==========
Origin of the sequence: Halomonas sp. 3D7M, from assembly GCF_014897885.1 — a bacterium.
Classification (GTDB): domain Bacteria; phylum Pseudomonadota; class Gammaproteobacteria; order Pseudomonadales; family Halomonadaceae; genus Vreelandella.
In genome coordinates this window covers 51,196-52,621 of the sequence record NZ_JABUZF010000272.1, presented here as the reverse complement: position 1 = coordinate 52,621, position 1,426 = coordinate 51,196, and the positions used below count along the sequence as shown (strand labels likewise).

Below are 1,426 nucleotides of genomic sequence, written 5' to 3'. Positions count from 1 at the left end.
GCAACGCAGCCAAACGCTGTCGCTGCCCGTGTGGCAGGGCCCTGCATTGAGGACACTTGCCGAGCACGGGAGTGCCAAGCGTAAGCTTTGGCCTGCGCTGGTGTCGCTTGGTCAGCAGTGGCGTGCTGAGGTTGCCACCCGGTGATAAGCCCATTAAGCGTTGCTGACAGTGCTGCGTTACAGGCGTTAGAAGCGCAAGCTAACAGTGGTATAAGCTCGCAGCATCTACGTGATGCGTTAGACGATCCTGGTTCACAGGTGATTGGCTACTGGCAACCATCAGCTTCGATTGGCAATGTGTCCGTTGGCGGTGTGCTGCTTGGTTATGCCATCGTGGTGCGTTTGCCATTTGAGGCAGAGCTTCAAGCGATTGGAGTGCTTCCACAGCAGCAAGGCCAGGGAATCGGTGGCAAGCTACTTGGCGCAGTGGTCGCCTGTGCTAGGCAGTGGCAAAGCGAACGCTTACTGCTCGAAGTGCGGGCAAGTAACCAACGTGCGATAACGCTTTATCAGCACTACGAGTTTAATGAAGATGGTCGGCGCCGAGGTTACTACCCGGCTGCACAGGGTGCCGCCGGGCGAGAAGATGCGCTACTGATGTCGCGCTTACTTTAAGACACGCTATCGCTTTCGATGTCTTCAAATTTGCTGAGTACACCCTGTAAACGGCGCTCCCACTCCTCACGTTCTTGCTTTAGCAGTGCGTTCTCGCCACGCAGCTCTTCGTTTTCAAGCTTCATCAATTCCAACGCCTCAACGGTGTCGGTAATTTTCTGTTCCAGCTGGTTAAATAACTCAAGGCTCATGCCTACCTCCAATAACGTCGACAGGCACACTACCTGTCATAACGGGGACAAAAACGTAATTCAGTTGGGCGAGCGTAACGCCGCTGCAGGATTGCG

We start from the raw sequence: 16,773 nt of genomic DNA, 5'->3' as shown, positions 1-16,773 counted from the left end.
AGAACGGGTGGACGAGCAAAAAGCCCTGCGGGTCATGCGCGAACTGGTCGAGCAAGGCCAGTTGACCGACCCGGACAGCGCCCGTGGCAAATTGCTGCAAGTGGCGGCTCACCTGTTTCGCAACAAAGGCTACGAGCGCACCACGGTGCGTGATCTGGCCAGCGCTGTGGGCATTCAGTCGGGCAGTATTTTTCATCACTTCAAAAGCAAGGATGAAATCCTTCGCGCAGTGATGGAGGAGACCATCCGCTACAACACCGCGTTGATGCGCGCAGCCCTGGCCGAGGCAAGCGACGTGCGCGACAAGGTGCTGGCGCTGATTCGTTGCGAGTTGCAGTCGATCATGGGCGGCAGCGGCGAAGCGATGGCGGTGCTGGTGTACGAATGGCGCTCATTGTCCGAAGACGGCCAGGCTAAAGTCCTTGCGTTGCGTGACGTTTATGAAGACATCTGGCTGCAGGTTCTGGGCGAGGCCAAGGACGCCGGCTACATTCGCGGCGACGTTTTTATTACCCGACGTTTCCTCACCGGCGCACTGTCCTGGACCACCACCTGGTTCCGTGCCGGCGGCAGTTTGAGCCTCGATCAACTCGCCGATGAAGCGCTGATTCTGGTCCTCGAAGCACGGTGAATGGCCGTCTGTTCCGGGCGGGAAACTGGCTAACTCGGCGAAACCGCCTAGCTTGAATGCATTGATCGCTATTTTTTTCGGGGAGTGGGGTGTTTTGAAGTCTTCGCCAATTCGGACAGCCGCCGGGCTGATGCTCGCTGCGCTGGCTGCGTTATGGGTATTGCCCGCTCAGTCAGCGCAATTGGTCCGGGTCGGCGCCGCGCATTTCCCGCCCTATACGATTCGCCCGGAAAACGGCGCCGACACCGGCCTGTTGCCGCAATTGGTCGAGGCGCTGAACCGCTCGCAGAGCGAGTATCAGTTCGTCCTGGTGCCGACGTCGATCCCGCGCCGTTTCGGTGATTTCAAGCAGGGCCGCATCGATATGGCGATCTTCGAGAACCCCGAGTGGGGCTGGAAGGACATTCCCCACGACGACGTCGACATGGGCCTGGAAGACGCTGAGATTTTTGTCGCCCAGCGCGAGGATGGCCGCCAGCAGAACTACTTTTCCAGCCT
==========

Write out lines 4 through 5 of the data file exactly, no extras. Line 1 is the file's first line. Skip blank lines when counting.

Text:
Below are 1,426 nucleotides of genomic sequence, written 5' to 3'. Positions count from 1 at the left end.
GCAACGCAGCCAAACGCTGTCGCTGCCCGTGTGGCAGGGCCCTGCATTGAGGACACTTGCCGAGCACGGGAGTGCCAAGCGTAAGCTTTGGCCTGCGCTGGTGTCGCTTGGTCAGCAGTGGCGTGCTGAGGTTGCCACCCGGTGATAAGCCCATTAAGCGTTGCTGACAGTGCTGCGTTACAGGCGTTAGAAGCGCAAGCTAACAGTGGTATAAGCTCGCAGCATCTACGTGATGCGTTAGACGATCCTGGTTCACAGGTGATTGGCTACTGGCAACCATCAGCTTCGATTGGCAATGTGTCCGTTGGCGGTGTGCTGCTTGGTTATGCCATCGTGGTGCGTTTGCCATTTGAGGCAGAGCTTCAAGCGATTGGAGTGCTTCCACAGCAGCAAGGCCAGGGAATCGGTGGCAAGCTACTTGGCGCAGTGGTCGCCTGTGCTAGGCAGTGGCAAAGCGAACGCTTACTGCTCGAAGTGCGGGCAAGTAACCAACGTGCGATAACGCTTTATCAGCACTACGAGTTTAATGAAGATGGTCGGCGCCGAGGTTACTACCCGGCTGCACAGGGTGCCGCCGGGCGAGAAGATGCGCTACTGATGTCGCGCTTACTTTAAGACACGCTATCGCTTTCGATGTCTTCAAATTTGCTGAGTACACCCTGTAAACGGCGCTCCCACTCCTCACGTTCTTGCTTTAGCAGTGCGTTCTCGCCACGCAGCTCTTCGTTTTCAAGCTTCATCAATTCCAACGCCTCAACGGTGTCGGTAATTTTCTGTTCCAGCTGGTTAAATAACTCAAGGCTCATGCCTACCTCCAATAACGTCGACAGGCACACTACCTGTCATAACGGGGACAAAAACGTAATTCAGTTGGGCGAGCGTAACGCCGCTGCAGGATTGCG